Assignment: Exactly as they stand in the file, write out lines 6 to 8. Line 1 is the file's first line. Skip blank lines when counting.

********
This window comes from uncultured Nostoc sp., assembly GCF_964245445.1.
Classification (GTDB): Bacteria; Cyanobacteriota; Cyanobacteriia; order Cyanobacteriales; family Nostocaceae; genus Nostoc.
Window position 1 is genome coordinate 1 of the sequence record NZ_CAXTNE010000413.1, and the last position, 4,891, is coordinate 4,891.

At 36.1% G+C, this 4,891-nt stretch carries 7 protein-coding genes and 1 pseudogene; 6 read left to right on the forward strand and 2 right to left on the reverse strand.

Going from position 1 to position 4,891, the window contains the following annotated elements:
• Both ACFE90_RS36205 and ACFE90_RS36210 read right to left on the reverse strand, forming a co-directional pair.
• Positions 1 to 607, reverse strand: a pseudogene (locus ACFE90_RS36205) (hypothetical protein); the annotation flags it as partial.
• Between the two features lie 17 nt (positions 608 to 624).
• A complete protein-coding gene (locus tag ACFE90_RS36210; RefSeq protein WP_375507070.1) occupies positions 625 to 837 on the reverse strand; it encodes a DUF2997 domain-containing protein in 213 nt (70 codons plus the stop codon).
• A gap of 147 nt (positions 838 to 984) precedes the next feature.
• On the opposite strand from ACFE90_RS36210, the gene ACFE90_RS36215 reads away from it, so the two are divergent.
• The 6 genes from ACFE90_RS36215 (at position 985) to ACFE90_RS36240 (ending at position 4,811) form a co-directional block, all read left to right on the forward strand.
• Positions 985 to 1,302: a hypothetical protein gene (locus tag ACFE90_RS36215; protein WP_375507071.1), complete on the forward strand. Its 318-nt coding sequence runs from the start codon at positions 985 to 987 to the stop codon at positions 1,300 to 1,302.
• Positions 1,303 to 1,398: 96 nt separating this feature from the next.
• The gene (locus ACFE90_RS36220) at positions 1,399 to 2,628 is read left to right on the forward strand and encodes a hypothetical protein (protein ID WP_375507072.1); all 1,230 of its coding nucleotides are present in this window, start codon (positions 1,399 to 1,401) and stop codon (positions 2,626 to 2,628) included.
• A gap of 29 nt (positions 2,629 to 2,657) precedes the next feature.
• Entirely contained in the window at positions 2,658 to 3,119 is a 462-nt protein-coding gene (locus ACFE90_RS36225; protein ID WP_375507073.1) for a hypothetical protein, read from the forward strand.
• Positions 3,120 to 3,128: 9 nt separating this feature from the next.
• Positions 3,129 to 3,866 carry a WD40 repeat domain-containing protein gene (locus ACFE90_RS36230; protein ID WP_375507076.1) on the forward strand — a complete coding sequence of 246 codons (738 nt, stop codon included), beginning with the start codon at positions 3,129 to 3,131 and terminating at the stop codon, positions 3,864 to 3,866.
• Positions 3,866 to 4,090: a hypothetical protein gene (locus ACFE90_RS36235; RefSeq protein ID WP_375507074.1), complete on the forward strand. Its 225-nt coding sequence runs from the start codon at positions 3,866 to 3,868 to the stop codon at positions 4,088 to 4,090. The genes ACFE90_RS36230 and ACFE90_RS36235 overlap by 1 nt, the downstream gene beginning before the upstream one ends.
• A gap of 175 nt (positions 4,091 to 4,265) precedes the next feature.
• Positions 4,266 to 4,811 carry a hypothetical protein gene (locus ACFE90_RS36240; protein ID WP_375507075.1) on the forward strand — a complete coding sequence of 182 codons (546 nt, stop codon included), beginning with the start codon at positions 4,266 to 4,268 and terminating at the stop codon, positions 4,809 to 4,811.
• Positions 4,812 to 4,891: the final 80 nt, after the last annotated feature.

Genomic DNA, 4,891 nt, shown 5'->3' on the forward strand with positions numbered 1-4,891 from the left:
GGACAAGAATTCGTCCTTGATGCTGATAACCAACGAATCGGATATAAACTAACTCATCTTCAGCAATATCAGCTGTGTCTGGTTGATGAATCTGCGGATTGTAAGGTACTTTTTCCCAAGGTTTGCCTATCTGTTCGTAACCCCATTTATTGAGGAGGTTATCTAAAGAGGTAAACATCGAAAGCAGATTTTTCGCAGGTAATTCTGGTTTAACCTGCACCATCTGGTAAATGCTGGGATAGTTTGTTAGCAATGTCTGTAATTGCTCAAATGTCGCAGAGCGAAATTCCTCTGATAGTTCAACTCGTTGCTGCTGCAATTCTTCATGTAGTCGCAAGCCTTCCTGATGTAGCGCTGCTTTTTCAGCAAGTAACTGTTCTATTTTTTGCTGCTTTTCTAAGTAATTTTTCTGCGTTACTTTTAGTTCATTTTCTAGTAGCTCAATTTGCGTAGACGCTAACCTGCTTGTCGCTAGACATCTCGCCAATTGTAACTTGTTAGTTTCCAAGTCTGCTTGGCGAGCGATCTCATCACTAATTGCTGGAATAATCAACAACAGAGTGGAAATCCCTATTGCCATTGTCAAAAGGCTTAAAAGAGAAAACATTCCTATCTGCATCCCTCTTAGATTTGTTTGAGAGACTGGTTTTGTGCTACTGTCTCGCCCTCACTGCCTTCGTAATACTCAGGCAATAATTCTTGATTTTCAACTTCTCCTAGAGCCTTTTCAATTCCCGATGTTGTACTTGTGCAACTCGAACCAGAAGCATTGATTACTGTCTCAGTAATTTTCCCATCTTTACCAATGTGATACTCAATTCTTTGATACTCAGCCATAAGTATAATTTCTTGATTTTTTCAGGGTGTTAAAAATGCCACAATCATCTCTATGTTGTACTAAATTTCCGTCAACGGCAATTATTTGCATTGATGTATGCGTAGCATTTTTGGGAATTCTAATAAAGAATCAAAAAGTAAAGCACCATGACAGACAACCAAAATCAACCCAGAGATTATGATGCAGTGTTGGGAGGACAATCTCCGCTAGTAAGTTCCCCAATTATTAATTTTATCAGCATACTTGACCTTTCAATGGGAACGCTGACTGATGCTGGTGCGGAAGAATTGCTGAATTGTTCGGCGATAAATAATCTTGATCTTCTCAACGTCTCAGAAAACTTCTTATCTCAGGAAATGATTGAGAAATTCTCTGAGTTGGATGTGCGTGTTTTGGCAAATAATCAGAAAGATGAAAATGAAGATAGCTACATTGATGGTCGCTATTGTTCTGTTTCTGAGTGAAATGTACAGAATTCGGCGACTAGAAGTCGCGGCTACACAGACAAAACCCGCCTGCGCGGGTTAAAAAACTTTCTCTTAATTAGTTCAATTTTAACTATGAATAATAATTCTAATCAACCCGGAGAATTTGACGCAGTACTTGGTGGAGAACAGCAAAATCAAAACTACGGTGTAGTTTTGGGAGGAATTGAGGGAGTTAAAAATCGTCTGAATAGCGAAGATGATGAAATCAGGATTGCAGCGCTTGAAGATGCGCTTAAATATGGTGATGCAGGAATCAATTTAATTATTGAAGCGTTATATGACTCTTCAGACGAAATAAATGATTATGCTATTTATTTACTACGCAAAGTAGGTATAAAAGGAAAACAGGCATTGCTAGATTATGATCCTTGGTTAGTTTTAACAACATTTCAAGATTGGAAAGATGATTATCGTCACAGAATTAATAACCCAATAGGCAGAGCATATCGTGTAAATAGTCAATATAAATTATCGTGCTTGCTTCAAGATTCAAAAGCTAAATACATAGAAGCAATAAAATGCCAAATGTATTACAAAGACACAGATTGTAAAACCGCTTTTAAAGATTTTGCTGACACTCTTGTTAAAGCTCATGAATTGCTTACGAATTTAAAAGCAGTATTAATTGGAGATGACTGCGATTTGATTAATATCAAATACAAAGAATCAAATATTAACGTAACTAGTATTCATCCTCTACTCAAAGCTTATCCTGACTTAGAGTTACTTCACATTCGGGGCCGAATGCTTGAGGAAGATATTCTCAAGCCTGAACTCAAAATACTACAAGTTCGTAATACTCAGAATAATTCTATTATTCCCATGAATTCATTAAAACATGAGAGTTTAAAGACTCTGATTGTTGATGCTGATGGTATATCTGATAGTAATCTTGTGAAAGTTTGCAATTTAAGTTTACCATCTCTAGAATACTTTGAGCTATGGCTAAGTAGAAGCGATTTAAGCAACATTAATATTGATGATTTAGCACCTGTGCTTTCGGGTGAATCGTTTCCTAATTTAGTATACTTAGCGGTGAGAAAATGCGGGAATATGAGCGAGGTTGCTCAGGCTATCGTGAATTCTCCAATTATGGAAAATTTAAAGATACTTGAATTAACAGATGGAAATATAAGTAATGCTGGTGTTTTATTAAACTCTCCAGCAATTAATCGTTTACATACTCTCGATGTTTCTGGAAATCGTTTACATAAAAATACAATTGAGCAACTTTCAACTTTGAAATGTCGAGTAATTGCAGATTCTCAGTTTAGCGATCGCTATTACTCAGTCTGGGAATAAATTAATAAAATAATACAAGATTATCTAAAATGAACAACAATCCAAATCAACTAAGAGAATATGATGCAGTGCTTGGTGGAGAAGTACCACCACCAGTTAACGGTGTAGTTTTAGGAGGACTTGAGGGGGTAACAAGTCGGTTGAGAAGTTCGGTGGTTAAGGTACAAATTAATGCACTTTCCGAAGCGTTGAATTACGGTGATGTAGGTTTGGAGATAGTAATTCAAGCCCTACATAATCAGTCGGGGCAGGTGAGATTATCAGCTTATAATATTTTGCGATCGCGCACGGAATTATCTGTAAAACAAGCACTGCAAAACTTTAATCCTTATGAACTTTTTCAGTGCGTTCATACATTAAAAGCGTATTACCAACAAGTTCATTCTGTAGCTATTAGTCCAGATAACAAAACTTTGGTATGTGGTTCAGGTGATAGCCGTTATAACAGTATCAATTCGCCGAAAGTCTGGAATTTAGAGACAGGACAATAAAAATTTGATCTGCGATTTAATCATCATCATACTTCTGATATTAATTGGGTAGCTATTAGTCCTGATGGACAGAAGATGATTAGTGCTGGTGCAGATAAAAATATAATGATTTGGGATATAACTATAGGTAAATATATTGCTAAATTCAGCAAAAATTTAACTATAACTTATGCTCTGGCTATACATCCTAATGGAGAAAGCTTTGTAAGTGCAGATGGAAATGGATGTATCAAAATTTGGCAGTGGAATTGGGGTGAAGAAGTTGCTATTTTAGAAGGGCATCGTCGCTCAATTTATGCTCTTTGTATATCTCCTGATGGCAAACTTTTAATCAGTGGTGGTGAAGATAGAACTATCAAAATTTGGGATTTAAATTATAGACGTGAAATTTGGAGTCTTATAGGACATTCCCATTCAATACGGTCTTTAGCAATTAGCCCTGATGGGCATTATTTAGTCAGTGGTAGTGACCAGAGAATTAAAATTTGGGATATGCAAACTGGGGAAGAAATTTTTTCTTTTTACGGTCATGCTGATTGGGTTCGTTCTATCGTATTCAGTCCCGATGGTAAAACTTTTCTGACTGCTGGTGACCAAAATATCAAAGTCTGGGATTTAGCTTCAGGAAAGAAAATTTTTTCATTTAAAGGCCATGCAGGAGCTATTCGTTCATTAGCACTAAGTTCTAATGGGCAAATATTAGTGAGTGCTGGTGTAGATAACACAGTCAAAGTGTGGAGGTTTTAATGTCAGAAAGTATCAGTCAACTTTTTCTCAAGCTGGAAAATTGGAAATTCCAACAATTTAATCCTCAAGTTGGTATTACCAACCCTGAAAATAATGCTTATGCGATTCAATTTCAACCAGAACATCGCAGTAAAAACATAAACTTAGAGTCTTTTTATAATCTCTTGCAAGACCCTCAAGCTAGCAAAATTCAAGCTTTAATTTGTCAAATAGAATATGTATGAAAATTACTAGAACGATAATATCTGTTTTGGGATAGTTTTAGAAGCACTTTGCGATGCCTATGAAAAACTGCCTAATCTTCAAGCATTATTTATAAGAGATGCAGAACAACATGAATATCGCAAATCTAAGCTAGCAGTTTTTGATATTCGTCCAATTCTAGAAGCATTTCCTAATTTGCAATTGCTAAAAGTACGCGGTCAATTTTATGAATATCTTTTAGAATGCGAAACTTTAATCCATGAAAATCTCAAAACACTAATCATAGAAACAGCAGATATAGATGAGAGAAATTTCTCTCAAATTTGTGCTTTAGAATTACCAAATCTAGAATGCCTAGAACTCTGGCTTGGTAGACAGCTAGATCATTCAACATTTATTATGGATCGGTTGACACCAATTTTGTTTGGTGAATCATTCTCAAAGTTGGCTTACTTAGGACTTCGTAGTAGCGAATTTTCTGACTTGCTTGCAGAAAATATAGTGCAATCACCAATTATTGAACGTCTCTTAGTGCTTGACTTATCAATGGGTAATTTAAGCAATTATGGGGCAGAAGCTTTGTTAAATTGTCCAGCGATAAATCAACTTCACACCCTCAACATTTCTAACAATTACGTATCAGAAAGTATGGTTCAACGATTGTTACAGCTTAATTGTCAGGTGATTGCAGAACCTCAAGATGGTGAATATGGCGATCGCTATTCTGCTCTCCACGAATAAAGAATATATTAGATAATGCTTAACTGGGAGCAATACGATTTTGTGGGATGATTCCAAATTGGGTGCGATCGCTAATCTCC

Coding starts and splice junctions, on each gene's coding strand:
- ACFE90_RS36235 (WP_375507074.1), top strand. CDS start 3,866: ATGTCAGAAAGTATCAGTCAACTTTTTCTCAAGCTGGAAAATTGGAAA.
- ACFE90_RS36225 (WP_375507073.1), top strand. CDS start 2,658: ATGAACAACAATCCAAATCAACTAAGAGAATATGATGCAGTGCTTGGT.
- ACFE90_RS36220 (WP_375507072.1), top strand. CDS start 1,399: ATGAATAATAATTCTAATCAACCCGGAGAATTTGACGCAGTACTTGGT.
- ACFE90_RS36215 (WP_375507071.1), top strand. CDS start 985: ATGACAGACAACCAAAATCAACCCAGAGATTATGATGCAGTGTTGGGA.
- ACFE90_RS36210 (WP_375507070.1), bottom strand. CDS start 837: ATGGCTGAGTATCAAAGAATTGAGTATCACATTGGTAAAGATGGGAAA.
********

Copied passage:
• Both ACFE90_RS36205 and ACFE90_RS36210 read right to left on the reverse strand, forming a co-directional pair.
• Positions 1 to 607, reverse strand: a pseudogene (locus ACFE90_RS36205) (hypothetical protein); the annotation flags it as partial.
• Between the two features lie 17 nt (positions 608 to 624).